Motor premiums to rise another 10pc
Published 25/08/2015 | 02:30
Motor insurance premiums at leading insurer FBD are set to rise by 10pc over the next couple of months.
Drivers are already reeling from some of the highest hikes in motor cover in a decade.
It comes as Dublin Stock Market-quoted FBD admitted it pushed up private motoring premiums by 21pc last year.
The company saw its share price shed a fifth of its value yesterday, on a day when world stock markets went into freefall. The shares are now down by more than 50pc this year alone, and are at a five-year low.
Farmers are set to escape higher premiums for insuring their farms, but drivers insured with FBD can expect to pay more.
Asked about motor insurance premiums, acting chief executive Fiona Muldoon said: "Overall, over the next 10 months, we would be looking to do 10pc or so. In the next six months, it will be modest enough across the board."
The higher premiums being charged by FBD mean that a car that cost €500 to insure a year ago is now €100 dearer to insure.
With premiums going up by another 10pc in the coming months, the €500 premium will likely have gone to €665 in the next 10 months.
Other insurers are also pushing up motor premiums. AA Ireland says premiums have gone up 20pc across the board in the last year, one of the highest increases in a decade.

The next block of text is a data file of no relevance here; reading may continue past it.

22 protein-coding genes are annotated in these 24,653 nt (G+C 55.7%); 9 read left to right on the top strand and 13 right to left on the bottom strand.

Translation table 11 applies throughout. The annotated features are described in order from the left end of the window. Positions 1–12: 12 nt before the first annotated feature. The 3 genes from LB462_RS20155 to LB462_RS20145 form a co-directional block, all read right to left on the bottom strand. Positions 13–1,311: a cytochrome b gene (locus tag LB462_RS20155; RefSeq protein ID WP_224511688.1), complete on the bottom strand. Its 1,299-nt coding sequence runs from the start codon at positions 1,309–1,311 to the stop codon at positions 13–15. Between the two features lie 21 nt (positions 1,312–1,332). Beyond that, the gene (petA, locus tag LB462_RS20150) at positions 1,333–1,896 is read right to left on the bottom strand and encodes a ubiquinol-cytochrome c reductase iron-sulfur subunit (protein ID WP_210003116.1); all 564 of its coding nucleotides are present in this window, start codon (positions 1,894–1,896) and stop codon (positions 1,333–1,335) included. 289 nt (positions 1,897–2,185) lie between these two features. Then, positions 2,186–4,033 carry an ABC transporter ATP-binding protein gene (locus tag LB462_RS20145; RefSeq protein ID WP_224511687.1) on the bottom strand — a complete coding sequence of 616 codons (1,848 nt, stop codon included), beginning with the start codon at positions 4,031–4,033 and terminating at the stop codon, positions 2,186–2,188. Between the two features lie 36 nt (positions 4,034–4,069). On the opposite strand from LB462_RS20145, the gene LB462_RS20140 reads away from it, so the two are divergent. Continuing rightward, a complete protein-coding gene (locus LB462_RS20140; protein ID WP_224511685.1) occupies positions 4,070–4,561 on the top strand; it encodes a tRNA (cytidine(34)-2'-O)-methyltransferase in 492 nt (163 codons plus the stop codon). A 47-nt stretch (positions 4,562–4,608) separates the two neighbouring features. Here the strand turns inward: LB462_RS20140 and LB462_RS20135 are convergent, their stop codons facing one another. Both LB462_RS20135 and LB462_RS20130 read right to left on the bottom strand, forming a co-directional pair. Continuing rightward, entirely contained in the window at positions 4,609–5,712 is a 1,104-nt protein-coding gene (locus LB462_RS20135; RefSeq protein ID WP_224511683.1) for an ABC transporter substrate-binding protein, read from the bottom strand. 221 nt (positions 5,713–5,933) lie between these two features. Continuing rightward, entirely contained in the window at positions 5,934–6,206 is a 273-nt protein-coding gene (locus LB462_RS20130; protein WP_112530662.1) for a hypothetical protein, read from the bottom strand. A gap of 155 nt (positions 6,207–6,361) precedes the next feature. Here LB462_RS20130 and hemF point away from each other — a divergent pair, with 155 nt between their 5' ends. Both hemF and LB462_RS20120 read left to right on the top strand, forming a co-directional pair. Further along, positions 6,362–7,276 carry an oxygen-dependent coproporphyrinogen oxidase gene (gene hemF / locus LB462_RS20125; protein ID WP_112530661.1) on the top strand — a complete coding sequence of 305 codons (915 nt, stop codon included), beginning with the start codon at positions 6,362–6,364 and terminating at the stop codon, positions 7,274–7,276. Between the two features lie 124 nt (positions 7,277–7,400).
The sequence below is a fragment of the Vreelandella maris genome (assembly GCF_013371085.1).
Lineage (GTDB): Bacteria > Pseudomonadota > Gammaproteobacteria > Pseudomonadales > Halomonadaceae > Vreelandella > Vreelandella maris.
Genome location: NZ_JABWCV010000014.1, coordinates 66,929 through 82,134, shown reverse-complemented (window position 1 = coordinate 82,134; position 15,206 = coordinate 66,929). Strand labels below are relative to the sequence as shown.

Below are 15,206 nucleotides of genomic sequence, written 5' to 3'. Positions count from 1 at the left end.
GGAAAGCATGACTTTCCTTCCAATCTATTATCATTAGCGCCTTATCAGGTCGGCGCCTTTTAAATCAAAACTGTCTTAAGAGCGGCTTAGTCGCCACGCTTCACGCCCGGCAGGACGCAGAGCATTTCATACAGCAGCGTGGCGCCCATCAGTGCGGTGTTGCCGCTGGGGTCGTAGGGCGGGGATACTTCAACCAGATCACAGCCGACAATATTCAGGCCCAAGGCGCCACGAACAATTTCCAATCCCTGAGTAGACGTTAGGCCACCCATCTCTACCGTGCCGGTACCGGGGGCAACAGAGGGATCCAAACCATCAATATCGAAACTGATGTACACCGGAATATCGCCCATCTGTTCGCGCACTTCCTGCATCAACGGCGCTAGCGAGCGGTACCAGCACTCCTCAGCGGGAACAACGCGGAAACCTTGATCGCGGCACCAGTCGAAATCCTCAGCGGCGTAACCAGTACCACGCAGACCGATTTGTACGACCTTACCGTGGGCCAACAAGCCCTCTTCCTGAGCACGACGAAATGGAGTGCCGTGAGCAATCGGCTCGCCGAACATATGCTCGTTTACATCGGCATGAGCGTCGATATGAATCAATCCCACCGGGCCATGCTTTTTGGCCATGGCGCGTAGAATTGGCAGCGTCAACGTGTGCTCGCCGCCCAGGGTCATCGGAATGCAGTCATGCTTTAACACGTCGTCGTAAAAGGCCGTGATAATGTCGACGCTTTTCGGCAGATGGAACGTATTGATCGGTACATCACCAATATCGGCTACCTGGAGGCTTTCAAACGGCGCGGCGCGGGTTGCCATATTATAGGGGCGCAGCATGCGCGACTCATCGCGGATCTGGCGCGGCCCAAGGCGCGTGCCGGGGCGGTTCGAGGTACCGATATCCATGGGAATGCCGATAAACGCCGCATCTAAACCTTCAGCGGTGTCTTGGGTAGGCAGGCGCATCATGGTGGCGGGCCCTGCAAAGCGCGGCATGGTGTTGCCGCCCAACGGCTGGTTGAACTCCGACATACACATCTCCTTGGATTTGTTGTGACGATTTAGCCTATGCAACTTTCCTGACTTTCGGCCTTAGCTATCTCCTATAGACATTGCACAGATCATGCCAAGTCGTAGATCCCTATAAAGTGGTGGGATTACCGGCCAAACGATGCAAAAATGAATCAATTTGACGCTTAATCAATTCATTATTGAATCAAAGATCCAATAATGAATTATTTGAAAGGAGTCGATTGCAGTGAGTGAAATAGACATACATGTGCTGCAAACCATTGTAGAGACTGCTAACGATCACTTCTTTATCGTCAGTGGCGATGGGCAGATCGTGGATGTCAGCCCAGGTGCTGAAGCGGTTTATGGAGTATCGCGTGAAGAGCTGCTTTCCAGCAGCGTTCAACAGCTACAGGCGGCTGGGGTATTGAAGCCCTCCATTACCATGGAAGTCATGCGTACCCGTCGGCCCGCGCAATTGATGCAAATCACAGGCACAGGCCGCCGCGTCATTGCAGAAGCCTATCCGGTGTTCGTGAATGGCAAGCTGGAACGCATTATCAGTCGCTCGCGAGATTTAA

FBD reported a loss of €96.4m for the first six months of the year, one of the largest losses in its history.
The losses are due to spiralling claims and unsustainable premium pricing.
Ms Muldoon said: "2015, from a claims point of view, was the worst in FBD's 40-year history."
FBD blames increased claims costs and what it calls an "increasingly congested and dysfunctional" insurance market.
It said there was evidence of "claims inflation", where there are more claims but it is also more expensive and taking longer to settle claims.
The company is expected to cut about 100 jobs from its 1,050 workforce as part of its efforts to restore profitability by the end of 2016.
It's also planning to shore up its financial position.
FBD is selling its leisure interests, including three hotels in Ireland and two in Spain, to its shareholder Farmer Business Developments for €48.5m. Farmer Business Developments owns almost 29pc of FBD.
It's also likely to raise money on the international debt markets this autumn as an extra solvency buffer in advance of new European Union rules coming into effect on January 1.
FBD will also refocus its strategy on its farming and small firms business.
Ms Muldoon declined to say how many jobs will be lost at the company as it targets €7m in savings.
However, FBD employs 1,050 people and that overhead reduction reflects about 10pc of its total annual overheads, which are largely a function of the number of people it employs.
"There's no way we can achieve €7m in savings without affecting staff," she said.
"But we would be very hopeful that anything we do would be in the voluntary space."
FBD also aims to raise debt on the capital markets in the autumn to bolster its balance sheet in advance of new European Union solvency rules.
Ms Muldoon declined to say how much FBD might raise. But analysts reckon the figure will be around €100m.